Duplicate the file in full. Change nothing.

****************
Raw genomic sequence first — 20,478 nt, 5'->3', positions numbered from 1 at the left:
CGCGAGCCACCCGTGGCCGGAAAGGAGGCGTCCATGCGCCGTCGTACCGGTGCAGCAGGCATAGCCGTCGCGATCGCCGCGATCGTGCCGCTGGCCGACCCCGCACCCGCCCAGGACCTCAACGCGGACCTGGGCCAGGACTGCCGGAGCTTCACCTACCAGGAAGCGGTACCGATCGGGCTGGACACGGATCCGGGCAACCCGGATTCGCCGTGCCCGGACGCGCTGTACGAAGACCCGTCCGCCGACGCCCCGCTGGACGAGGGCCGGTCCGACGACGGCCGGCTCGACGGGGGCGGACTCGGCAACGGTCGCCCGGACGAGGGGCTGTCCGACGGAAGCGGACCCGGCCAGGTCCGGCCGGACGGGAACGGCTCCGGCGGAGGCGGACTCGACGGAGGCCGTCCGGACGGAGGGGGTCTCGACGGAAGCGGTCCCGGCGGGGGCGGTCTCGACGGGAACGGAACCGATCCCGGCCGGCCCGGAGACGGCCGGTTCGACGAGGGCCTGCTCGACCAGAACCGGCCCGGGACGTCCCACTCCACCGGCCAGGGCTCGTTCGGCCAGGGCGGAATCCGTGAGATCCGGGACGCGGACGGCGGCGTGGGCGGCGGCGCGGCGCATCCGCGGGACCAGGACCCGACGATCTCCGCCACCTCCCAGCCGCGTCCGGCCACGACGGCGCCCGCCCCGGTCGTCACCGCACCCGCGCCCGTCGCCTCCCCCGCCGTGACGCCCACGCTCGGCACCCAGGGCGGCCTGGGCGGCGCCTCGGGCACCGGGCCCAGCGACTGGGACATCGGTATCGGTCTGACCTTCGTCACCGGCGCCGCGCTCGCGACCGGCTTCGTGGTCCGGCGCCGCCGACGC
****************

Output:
Raw genomic sequence first — 20,478 nt, 5'->3', positions numbered from 1 at the left:
CGCGAGCCACCCGTGGCCGGAAAGGAGGCGTCCATGCGCCGTCGTACCGGTGCAGCAGGCATAGCCGTCGCGATCGCCGCGATCGTGCCGCTGGCCGACCCCGCACCCGCCCAGGACCTCAACGCGGACCTGGGCCAGGACTGCCGGAGCTTCACCTACCAGGAAGCGGTACCGATCGGGCTGGACACGGATCCGGGCAACCCGGATTCGCCGTGCCCGGACGCGCTGTACGAAGACCCGTCCGCCGACGCCCCGCTGGACGAGGGCCGGTCCGACGACGGCCGGCTCGACGGGGGCGGACTCGGCAACGGTCGCCCGGACGAGGGGCTGTCCGACGGAAGCGGACCCGGCCAGGTCCGGCCGGACGGGAACGGCTCCGGCGGAGGCGGACTCGACGGAGGCCGTCCGGACGGAGGGGGTCTCGACGGAAGCGGTCCCGGCGGGGGCGGTCTCGACGGGAACGGAACCGATCCCGGCCGGCCCGGAGACGGCCGGTTCGACGAGGGCCTGCTCGACCAGAACCGGCCCGGGACGTCCCACTCCACCGGCCAGGGCTCGTTCGGCCAGGGCGGAATCCGTGAGATCCGGGACGCGGACGGCGGCGTGGGCGGCGGCGCGGCGCATCCGCGGGACCAGGACCCGACGATCTCCGCCACCTCCCAGCCGCGTCCGGCCACGACGGCGCCCGCCCCGGTCGTCACCGCACCCGCGCCCGTCGCCTCCCCCGCCGTGACGCCCACGCTCGGCACCCAGGGCGGCCTGGGCGGCGCCTCGGGCACCGGGCCCAGCGACTGGGACATCGGTATCGGTCTGACCTTCGTCACCGGCGCCGCGCTCGCGACCGGCTTCGTGGTCCGGCGCCGCCGACGC